KUCHING (Aug 30): Improvements are urgently needed in the Ministry of Health (MoH) and Sarawak Disaster Management Committee’s (SDMC) handling of Covid-19 patients who are asymptomatic (Category 1) and those with mild symptoms (Category 2), said Bandar Kuching MP Dr Kelvin Yii.
Dr Yii asserted that the patients’ close contacts also need to be monitored so as to eliminate confusion and prevent possible flouting of the home quarantine standard operating procedures (SOP), which can lead to an increase in community transmissions in Sarawak.
This includes improvement of the Covid-19 Assessment Centre (CAC) as well as to devise better procedural requirements and disciplines to better manage, and monitor patients and close contacts that are undergoing home quarantine, he added.
“Currently, with the surge of cases in Sarawak due to the Delta variant and lack of quarantine centres especially in Kuching, more and more are required to undergo home quarantine.
“However, the existing advisory, restrictions, and monitoring for home quarantine are inadequate and ineffective and may give rise to a possible increase in community transmissions.
“We know that isolation itself is not sufficient. The health status of all close contacts should be established early or there can be risk of infections spreading among family members in the household and into the community if they breach the quarantine. Screening close contacts will also improve management of early symptoms of Covid-19,” he said in a statement today.
Dr Yii proposed five main suggestions to improve this – and one of the proposals was to increase the numbers of CAC in outbreak areas (Red Zones) and integrate technology to implement virtual assessment especially for those in Categories 1 and 2.
This will ensure early monitoring of all positive cases, decongest the physical CACs, minimise physical contact and enable these CACs to focus on symptomatic and sicker patients.
“Majority of patients have minimal or no symptoms, but a proportion will progress to the severe stage, usually in the second week of the illness. But with better monitoring through a virtual CAC, we will be able to detect them early before they progress to such a stage where they can no longer be treated.
“Currently, the system used in Sarawak is patients are asked to fill up a digitised Google forms or ‘home assessment tool to monitor symptoms daily’. However, there is very little monitoring, and many are not given proper explanations on their conditions and what to do next.
“In order to help relieve the already overstretched workload of medical professionals from the Ministry of Health (MoH), they must consider roping in private GPs (general practitioners) to test and monitor patients and close contacts virtually if it is faced with a shortage in manpower.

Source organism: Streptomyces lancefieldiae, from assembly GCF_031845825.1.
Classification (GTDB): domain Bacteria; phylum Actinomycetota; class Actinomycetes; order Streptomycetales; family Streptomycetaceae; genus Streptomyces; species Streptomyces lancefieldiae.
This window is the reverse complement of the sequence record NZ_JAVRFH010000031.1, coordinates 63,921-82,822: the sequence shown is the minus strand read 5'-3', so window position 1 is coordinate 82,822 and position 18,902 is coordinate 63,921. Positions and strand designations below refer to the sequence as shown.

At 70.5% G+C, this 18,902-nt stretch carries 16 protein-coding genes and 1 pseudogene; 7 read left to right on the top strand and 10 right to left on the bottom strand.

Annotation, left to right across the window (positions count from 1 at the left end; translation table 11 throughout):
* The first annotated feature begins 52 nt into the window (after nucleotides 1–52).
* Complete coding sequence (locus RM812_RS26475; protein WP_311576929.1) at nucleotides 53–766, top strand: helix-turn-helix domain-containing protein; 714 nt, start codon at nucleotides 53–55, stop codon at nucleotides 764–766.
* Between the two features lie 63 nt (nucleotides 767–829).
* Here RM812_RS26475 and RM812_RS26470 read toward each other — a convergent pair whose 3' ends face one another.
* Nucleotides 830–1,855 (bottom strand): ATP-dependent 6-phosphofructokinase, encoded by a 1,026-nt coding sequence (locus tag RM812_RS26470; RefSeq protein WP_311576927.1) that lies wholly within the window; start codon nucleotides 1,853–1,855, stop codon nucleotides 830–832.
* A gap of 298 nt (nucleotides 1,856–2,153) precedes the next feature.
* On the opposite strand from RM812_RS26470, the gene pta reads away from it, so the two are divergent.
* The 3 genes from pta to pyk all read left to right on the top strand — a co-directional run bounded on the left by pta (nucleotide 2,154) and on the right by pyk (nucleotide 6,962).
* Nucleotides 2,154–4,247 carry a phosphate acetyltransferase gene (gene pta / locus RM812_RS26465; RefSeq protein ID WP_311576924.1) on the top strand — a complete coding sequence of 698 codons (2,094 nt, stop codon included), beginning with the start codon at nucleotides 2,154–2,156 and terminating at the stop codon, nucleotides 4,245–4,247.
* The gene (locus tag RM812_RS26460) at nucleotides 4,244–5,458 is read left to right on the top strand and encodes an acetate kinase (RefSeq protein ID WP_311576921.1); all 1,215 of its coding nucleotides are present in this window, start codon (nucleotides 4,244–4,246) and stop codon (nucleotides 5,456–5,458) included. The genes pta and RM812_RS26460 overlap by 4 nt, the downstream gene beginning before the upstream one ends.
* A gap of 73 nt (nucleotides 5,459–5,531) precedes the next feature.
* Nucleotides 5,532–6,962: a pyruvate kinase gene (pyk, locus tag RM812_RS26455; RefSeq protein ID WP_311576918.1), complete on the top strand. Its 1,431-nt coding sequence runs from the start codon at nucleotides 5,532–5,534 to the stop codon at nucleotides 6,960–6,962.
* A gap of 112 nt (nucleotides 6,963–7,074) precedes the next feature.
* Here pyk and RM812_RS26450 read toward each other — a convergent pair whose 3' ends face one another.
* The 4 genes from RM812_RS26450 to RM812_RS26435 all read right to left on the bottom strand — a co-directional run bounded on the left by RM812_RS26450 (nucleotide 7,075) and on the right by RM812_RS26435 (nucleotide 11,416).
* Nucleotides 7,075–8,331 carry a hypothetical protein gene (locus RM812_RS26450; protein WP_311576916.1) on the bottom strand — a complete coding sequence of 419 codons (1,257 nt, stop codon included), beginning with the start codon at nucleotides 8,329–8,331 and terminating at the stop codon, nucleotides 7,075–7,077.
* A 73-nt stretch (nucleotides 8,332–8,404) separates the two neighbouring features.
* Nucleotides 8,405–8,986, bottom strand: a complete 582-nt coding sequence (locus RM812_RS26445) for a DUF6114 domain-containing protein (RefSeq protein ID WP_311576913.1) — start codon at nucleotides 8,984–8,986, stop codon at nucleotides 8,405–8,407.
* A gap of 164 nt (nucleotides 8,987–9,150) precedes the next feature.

“With better monitoring and more manpower, we can reduce the risk of patients not getting the medical attention they need if their symptoms get worst as well as reduce the possible Brought in Dead (BID),” he added.
Dr Yii also proposed for the release of a clear and comprehensive ‘Home Quarantine Advisory’ – and that it has to be clearly communicated to all as efforts must be increased to educate the public on the home quarantine SOP and even publishing them on all available media, and all languages to ensure it is understood by all Malaysians.
His third proposal was to increase manpower at the helpline and call-centres at the CAC, as he said that the current hotline is very hard to reach and the public had tried many times calling the hotline for hours without getting an answer.
“This is where GPs play an important role to help answer medical questions if they have any. The state government can also mobilise more officers from other ministries to help in the call-centre to answer non-medical questions as certain inquiries by those under home quarantine are not medical related but more of the necessary SOP that they need to follow,” he said.
For Dr Yii’s fourth proposal, he said the state government must provide care kits to all those who must undergo home quarantine, which include face masks, a thermometer, an oximeter, and saliva test kits.
He said the oximeter and thermometer are important to monitor the symptoms and they can also report their symptoms better to those monitoring them.
He added that the government must also subsidise the RTK Antigent Self-test Kits to make it affordable and accessible for all as part of the new normal that we need to be prepared for.
He also proposed to the government to have a better enforcement and surveillance of those placed under home quarantine, by exploring the usage of technology for surveillance and also enforcement for those who are under quarantine.
This is done so that they do not break their quarantine order, he added.
“Constant monitoring and random spot-checks must be conducted by all agencies to make sure they do not go out and expose others,” he said.